Senior government scientists were warned more than a month before lockdown that it was a case of “when not if” the UK would be engulfed by a Covid epidemic, it has emerged.
The Covid inquiry was shown an email sent from Professor Neil Ferguson on 21 February, 2020 to Sir Chris Whitty, Sir Patrick Vallance and other top scientific advisers urging them to take immediate action to stop the virus spreading.
But at the time, Sir Chris, England’s Chief Medical Officer, said he believed it was “not easy to predict” when there would be sustained person-to-person transmission in the UK, and it was still possible that “if the epidemic recedes in Asia” then it could be “never”. At the time there were only a handful of confirmed cases in the UK.
It was not until 23 March that Boris Johnson, following a warning from Professor Ferguson’s modelling team at Imperial College London that the virus risked killing hundreds of thousands of people unless drastic action was taken, that a nationwide lockdown was imposed.
Sir Chris earlier admitted to the inquiry that “with the benefit of hindsight” the lockdown came “a bit too late”.
The inquiry also heard how Sir Jonathan Van-Tam, the then deputy chief medical officer for England, had warned Sir Chris on 16 January, 2020 that he was “seriously concerned” about the virus, at that stage confirmed in Hubei region of China, and that “my view was that this would be a significant pandemic”.
In an email to Professor Ferguson, Sir Patrick, Sir Jonathan and others on 21 February, Sir Chris wrote: “An event like this in the UK could obviously happen at any point. It is not easy to predict when, it may be very soon, in weeks or (if the epidemic recedes in Asia and elsewhere) never…
“How we should respond if/when we such an outbreak will depend on multiple factors including in particular whether we are still in a global containment phase (still the current global stance), and the scale and location of any outbreak in the UK.”
Sir Chris warned against “presenting speculative scenarios” which he said were not always “helpful in public understanding”.
In a terse reply, Professor Ferguson – who has been dubbed “Professor Lockdown” for his later pivotal role in convincing the government to take action – wrote: “I agree with 90% of what you say. But I really do feel that it is not a matter of if but when.
“That is not my personal opinion, but is where all the data is pointing. I agree that it may be that China has reversed spread – but using interventions on a scale it would be hard to implement here, and at an enormous cost. And likely only buying temporary respite.”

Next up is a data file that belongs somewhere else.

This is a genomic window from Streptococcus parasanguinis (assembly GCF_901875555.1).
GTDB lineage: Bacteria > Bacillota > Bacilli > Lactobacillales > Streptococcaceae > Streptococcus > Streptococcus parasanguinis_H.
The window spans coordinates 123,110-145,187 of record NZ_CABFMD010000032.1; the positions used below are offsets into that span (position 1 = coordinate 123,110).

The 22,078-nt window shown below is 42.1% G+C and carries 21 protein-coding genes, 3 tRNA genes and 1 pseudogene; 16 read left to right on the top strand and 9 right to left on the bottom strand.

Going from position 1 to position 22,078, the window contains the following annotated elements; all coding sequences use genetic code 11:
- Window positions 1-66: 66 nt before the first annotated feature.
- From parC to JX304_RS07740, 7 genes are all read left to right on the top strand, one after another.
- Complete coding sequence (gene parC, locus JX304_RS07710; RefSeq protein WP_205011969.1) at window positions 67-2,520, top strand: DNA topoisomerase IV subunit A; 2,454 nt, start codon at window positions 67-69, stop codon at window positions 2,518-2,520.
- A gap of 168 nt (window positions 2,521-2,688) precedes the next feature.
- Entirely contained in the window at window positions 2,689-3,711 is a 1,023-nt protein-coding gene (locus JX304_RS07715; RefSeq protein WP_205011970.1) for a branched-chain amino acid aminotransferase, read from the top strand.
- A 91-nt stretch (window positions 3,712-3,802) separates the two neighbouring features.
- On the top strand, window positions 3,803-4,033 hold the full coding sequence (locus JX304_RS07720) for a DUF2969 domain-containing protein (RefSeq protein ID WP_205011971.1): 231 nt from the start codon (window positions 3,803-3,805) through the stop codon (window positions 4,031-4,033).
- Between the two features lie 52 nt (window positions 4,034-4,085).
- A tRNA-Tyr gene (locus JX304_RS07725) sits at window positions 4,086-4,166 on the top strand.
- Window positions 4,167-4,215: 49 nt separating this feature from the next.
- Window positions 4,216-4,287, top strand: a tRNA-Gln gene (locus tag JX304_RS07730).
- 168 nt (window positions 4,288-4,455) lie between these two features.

Asked about the emails by Hugo Keith KC, the lead counsel for Lady Hallett’s inquiry, Sir Chris said at the time there were still fewer than 10 cases identified in the UK and no confirmed deaths.
He said it would have been “very difficult to sustain internationally” a situation where the UK government said “we’re going to stop trying to contain this” and move to tougher measures.
The inquiry had heard earlier this week evidence from Sir Patrick that he and Sir Chris took slightly different approaches to the speed of lockdown, with the former remarking that his colleague was “more cautious” about the measure.
In his evidence on Tuesday, Sir Chris was asked about Sir Jonathan’s warning from mid-January and why he did not raise the alarm across government warning that a pandemic was imminent.
The chief medical officer said in his role he received daily warnings of public health threats and it was up to him to judge which one posed the most serious risk.
Mr Keith said told Sir Chris that Sir Johnathan – who will give evidence to the inquiry on Wednesday – had raised his concerns but the response was “to wait and monitor developments”.
Sir Chris told the inquiry: “Jonathan, and I think he would agree with this, is quite instinctive in some of these decisions – very often, rightly.
“He is a very able epidemiologist and thinker in this area, but if I had said to him, ‘OK, what is the evidence on which this is going to be a pandemic?’, he would have said, ‘It just feels like that to me’.
“That’s quite a narrow basis on which to make quite big decisions.”